Visual Studio Quick Start
Generally, code organized by Visual Studio appears as a Solution, which contains a collection of Projects. When a codebase is organized this way, it includes a .sln file (which configures the solution) as well as .vcxproj files (which configure each project); these files help define things like include paths, compiler settings, and how the projects are connected.
Visual Studio also supports an Open Folder mode as of Visual Studio 2017 which does away with .sln and .vcxproj files and allows you as the user to configure your own environment independently. This approach is ideal for cross-platform projects that will be run from a variety of different IDEs or editors. Better yet, if you are a CMake user, as of Visual Studio 2017 there is a built-in CMake experience. This guide will not go over Open Folder or CMake, but you are encouraged to check out the relevant blog posts linked in this paragraph for more information.
One of the most useful features for helping you write code quickly in Visual Studio is *IntelliSense*, which is a context-aware code completion tool. As you type, Visual Studio will suggest classes, methods, objects, code snippets, and more symbols that make sense in relation to what you have typed so far and where you have typed it. You can scroll up and down the suggestions with the *arrow keys*, and complete symbols with *Tab*.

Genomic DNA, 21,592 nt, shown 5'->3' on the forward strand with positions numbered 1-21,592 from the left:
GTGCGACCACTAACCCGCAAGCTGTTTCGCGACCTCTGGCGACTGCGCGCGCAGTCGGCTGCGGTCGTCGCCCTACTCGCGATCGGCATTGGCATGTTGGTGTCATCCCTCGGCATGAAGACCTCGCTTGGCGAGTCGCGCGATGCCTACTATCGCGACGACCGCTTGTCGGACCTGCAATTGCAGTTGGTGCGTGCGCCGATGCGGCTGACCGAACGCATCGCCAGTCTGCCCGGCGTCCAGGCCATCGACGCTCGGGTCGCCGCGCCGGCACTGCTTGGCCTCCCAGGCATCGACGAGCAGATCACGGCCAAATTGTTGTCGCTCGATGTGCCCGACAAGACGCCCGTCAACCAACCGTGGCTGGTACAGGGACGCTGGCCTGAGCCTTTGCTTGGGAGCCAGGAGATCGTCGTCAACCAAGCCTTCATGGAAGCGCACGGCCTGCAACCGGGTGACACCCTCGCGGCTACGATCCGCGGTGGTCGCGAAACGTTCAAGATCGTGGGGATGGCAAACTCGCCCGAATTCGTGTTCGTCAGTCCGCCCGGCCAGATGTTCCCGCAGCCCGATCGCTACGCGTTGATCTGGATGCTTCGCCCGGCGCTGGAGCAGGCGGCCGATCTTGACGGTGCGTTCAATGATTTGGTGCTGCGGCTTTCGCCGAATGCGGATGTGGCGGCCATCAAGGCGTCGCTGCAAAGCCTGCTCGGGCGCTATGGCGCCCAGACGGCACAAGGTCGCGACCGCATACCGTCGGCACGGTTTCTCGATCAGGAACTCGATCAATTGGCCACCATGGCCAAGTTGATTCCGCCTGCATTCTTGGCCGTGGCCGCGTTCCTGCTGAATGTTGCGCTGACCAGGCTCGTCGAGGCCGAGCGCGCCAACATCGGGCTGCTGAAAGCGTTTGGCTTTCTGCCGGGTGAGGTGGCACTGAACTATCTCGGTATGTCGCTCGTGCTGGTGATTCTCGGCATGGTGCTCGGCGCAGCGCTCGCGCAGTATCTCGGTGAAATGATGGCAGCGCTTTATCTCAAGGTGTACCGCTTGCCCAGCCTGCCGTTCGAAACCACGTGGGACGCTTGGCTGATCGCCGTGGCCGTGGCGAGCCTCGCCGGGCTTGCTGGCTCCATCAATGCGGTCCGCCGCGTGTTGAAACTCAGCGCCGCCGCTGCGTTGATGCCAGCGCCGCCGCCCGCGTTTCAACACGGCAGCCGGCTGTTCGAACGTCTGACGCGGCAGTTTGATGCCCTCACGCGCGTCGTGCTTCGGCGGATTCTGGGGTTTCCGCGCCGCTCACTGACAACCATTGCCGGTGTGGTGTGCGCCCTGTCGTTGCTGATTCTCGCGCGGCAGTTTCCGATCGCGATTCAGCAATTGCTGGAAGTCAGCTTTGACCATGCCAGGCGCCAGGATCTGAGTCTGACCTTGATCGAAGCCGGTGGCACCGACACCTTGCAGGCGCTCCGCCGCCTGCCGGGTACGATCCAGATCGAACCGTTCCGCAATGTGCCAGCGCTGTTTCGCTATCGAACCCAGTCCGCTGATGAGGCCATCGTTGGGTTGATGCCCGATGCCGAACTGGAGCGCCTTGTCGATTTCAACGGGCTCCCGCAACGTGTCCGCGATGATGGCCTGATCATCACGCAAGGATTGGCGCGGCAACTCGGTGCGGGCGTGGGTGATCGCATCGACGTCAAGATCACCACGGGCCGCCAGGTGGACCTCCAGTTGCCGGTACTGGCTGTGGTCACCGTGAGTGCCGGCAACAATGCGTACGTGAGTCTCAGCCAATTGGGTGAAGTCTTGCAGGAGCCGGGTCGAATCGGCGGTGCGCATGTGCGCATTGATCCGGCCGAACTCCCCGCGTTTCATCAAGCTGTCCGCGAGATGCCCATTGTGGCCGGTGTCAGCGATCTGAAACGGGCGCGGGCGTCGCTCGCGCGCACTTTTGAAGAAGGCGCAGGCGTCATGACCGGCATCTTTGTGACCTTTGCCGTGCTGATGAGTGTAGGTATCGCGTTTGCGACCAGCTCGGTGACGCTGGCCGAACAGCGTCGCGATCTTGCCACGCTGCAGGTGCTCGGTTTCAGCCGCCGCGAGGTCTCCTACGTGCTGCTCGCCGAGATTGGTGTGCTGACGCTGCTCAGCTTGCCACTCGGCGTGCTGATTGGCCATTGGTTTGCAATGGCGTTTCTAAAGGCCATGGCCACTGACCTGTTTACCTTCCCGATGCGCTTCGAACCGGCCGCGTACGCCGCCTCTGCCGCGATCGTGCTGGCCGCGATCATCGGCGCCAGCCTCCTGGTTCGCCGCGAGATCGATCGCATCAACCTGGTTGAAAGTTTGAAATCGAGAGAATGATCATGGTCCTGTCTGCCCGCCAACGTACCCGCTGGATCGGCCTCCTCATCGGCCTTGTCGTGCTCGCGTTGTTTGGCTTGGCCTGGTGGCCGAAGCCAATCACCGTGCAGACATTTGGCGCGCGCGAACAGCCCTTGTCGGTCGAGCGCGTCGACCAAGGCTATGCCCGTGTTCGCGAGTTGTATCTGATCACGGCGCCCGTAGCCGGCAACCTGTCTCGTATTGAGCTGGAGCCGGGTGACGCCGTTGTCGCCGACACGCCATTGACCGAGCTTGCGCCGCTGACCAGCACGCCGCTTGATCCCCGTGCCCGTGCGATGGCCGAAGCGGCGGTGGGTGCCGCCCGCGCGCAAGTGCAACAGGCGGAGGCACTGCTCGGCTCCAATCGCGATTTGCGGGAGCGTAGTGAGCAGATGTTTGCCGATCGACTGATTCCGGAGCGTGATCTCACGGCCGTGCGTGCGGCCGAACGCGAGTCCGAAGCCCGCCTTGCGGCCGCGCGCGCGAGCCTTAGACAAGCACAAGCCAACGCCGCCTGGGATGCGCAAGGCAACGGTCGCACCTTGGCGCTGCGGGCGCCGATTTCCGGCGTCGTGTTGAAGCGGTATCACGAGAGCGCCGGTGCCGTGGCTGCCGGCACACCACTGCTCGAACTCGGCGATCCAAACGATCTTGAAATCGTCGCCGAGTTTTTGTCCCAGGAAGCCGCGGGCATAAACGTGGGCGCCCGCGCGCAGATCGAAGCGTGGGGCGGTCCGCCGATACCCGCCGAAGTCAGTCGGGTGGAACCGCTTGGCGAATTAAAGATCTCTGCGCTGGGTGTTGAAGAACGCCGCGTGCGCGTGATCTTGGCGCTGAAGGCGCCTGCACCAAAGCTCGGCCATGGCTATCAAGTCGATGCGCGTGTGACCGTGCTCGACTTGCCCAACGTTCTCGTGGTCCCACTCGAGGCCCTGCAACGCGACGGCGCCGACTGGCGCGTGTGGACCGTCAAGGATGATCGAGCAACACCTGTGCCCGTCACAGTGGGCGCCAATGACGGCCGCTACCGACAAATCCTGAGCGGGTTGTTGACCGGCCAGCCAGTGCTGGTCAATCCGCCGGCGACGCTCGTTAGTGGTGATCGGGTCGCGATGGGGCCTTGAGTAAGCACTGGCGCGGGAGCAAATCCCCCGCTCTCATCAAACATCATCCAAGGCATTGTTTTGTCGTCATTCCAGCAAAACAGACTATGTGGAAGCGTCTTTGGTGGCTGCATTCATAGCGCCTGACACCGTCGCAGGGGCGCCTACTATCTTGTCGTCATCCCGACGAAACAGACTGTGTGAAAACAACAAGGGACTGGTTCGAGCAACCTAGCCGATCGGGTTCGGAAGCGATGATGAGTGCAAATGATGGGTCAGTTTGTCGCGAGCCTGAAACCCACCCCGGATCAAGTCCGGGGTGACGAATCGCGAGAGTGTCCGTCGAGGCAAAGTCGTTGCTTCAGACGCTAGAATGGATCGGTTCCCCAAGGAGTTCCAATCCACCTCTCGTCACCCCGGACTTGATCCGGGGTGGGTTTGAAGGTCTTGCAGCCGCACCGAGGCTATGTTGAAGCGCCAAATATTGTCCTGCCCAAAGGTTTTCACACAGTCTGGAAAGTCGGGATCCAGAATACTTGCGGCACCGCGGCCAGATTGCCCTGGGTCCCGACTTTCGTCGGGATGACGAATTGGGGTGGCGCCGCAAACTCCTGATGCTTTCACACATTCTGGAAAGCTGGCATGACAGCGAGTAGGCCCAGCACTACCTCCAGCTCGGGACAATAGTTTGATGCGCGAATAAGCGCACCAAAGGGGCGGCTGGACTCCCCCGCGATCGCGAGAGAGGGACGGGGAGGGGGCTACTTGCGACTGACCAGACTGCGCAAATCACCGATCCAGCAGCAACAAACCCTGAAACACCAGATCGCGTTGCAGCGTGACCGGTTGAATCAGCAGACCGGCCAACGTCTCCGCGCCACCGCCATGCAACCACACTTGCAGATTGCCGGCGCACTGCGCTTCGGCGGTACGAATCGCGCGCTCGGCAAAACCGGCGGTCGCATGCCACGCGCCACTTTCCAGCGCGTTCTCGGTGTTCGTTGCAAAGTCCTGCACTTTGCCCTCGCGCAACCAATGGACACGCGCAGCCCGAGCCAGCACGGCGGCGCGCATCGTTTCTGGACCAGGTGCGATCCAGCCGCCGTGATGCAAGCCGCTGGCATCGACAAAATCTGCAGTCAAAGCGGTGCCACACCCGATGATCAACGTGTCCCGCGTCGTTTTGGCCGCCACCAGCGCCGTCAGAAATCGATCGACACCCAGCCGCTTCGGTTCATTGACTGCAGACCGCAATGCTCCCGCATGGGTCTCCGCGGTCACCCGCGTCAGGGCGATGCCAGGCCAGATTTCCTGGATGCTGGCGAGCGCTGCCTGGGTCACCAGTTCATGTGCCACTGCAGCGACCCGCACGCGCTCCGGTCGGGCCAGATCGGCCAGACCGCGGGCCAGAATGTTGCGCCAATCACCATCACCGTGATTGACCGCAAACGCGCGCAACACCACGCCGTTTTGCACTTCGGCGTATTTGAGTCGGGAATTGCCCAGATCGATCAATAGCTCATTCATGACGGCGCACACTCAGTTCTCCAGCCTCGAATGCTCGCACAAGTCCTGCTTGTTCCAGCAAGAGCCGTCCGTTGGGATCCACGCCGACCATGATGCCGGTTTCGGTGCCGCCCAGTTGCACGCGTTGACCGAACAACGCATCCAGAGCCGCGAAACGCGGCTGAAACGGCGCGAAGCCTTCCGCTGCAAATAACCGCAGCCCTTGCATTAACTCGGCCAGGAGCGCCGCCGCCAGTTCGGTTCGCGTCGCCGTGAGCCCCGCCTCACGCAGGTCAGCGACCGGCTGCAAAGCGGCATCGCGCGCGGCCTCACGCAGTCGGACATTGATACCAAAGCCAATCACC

To efficiently write and understand code, easy code navigation is essential. By using the *Go To* feature *(Ctrl+T)* you can quickly get to where you need to go, without taking your hands off the keyboard. When you open the dialog, you can filter your results by clicking on the desired button, or by starting your query with a specific token. For example, you can go to a specific file by opening the *Go To* dialog and typing “*f* ”. Another common way to access this dialog is by going to a specific line number; you can do this by opening the menu traditionally and using the “:” token, or by pressing *Ctrl+G*. Try using *Go To* to navigate around the demo project.
Peek/Go to Definition
Sometimes it can be challenging to find out where a function or object is defined in your codebase. This problem is easily solved in Visual Studio, where you can easily peek into definitions. Try this in the demo project by selecting the function you want to look at, and pressing Alt+F12, or selecting it from the right-click menu. This will bring up a preview of the file where the function is defined, where you can quickly make small edits. Press Esc to close the preview window. You can also go directly to the definition by pressing only F12.